This collection is a wonderful way to revisit how folks spent their time in the early part of the 20th century.
16. Depression Era Cooking with Clara
17. Mike O’Laughlin Channel
24. Best Phone Security
Stay tuned for the next episode where we wrap up with the second half of the list!
Fri, 25 January 2013
Genealogy Gems Podcast
The April 15 tax deadline is looming: did you know that The Civil War income tax was the first tax paid on individual incomes by residents of the United States?
There is a fascinating article by Cynthia G. Fox on the subject called Income Tax Records of the Civil War Years. It appears on the National Archives website and is excerpted from the Prologue Magazine Winter 1986 edition, Vol. 18, No. 4.
GEM #1: Anna-Karin’s Genealogical Podcast
Anna-Karin Schander lives in Sweden and she publishing a podcast in English about Swedish-American genealogy. It will contain both information about Swedish genealogy and history and records and what happened to the Swedes who immigrated mainly to USA (but also to other countries) and the records they left. She includes wonderful old traditional Swedish music as well.
GEM #2 – A website dedicated to the only war fought on American soil by Americans: The Civil War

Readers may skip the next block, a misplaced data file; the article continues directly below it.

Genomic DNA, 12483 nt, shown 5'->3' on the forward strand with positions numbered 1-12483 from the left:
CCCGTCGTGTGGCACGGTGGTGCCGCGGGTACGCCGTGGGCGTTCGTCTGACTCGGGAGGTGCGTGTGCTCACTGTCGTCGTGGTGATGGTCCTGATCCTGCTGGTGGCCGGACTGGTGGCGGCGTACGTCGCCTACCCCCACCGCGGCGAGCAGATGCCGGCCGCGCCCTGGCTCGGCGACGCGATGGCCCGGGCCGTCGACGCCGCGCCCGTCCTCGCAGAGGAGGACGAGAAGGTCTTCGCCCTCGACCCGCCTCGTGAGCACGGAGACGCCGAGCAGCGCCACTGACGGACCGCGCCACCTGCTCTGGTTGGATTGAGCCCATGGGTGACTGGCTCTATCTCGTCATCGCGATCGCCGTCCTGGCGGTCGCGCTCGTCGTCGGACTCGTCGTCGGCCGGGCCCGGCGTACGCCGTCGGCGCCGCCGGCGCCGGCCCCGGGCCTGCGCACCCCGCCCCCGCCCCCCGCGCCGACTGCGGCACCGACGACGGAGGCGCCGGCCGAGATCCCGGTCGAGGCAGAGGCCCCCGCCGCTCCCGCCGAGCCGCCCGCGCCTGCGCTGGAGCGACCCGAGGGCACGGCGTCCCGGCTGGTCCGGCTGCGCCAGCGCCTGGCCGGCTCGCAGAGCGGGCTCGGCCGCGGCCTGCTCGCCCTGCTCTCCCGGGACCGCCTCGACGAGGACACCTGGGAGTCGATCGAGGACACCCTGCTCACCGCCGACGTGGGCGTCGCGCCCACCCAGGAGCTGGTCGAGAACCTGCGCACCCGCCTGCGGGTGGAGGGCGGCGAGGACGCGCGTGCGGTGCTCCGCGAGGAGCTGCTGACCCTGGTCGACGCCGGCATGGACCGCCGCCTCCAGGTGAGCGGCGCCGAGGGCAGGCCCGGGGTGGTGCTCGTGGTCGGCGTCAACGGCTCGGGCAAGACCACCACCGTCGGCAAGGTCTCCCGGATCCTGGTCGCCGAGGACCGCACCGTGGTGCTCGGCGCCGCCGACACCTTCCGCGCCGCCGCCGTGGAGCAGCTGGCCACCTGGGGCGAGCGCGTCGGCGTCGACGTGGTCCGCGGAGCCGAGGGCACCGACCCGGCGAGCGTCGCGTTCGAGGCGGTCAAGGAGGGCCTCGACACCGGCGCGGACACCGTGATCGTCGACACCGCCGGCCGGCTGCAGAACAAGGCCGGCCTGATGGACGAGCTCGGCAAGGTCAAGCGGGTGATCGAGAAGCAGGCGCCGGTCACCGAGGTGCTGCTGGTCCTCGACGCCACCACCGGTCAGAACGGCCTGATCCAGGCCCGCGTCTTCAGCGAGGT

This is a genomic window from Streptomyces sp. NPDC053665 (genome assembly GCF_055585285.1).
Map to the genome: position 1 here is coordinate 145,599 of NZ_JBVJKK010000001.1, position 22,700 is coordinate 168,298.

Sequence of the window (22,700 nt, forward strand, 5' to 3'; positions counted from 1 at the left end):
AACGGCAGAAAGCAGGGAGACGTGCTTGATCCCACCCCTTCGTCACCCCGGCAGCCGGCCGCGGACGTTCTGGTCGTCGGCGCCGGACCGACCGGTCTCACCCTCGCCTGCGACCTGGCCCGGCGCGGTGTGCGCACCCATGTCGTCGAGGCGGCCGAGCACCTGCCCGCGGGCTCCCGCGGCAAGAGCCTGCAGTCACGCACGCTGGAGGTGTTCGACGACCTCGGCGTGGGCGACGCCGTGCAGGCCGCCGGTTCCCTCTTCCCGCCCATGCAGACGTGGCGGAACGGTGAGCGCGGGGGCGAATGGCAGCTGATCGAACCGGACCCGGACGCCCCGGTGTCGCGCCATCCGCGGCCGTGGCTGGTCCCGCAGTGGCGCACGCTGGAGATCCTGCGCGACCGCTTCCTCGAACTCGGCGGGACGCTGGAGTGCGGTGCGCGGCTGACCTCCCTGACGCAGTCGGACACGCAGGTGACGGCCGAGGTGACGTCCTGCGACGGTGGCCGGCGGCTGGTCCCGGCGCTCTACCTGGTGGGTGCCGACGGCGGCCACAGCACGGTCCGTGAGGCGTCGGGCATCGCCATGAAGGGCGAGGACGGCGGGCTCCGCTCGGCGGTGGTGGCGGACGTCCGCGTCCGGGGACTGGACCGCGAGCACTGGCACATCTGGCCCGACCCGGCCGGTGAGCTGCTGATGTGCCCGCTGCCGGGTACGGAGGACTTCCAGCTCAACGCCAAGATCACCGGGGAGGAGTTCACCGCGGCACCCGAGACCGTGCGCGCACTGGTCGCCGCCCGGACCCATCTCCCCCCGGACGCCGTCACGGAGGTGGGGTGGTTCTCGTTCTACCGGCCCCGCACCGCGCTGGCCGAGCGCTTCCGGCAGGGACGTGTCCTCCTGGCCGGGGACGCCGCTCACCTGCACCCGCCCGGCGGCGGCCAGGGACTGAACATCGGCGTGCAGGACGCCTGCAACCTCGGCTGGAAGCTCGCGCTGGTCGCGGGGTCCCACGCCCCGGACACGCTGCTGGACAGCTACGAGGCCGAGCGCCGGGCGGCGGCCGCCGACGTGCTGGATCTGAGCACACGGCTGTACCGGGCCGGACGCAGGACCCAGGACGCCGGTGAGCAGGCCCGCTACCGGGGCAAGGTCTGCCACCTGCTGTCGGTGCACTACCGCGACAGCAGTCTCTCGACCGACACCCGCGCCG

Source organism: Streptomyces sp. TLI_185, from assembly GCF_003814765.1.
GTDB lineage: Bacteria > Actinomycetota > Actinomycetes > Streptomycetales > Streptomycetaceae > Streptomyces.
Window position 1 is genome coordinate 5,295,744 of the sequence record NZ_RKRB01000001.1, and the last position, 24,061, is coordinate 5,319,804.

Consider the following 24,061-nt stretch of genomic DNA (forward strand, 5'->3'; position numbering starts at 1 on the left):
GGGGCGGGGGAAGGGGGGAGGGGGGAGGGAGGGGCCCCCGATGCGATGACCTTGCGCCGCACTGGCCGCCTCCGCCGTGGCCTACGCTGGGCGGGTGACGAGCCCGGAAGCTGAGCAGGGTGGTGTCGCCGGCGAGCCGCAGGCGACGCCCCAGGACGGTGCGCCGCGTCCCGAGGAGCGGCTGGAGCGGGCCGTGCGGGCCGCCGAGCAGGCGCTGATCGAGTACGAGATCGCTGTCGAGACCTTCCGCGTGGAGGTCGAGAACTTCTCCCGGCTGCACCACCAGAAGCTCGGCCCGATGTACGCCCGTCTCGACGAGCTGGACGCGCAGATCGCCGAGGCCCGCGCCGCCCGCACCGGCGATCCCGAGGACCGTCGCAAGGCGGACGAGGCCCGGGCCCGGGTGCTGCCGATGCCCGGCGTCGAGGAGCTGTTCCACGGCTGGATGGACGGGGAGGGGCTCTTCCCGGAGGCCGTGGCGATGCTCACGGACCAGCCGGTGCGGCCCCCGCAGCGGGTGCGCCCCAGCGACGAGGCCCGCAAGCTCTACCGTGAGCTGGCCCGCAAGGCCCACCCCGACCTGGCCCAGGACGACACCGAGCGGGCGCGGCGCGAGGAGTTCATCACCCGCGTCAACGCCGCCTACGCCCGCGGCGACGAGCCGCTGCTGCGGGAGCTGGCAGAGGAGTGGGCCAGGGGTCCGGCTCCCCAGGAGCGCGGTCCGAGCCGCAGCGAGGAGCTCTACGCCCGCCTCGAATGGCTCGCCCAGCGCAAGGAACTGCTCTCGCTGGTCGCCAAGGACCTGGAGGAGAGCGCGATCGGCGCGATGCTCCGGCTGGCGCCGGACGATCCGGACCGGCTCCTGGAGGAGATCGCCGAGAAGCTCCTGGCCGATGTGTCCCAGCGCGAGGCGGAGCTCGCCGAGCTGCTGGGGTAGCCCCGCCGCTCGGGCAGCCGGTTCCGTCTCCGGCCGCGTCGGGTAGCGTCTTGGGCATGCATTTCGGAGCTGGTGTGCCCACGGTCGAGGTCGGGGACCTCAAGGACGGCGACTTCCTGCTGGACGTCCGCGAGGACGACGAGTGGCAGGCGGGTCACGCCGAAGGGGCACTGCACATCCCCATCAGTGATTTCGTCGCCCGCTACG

SONG: Battle of Manassas
Gov. Sam Houston-Texas: “Let me tell you what is coming. After the sacrifice of countless millions of treasure and hundreds of thousands of lives you may win Southern independence, but I doubt it. The North is determined to preserve this Union. They are not a fiery, impulsive people as you are, for they live in colder climates. But when they begin to move in a given direction, they move with the steady momentum and perseverance of a mighty avalanche.”
The Civil War began at Fort Sumter in Charleston Harbor, South Carolina 146 years ago this week on April 12. 3 million fought - 600,000 died.
Chances are someone in your family tree fought in the war. But one thing we know for sure, if you’ve traced any of your family lines back to the 1860s in the US, then you have folks in your tree who lived through and were deeply affected by the Civil War. We’re going to want to learn more about their experience in order to understand their lives. This will lead us to more genealogical leads.
Read about the Civil War in the newspapers that your ancestors read. In addition to the newspapers available by paid subscription on Ancestry.com, there’s a terrific free resource!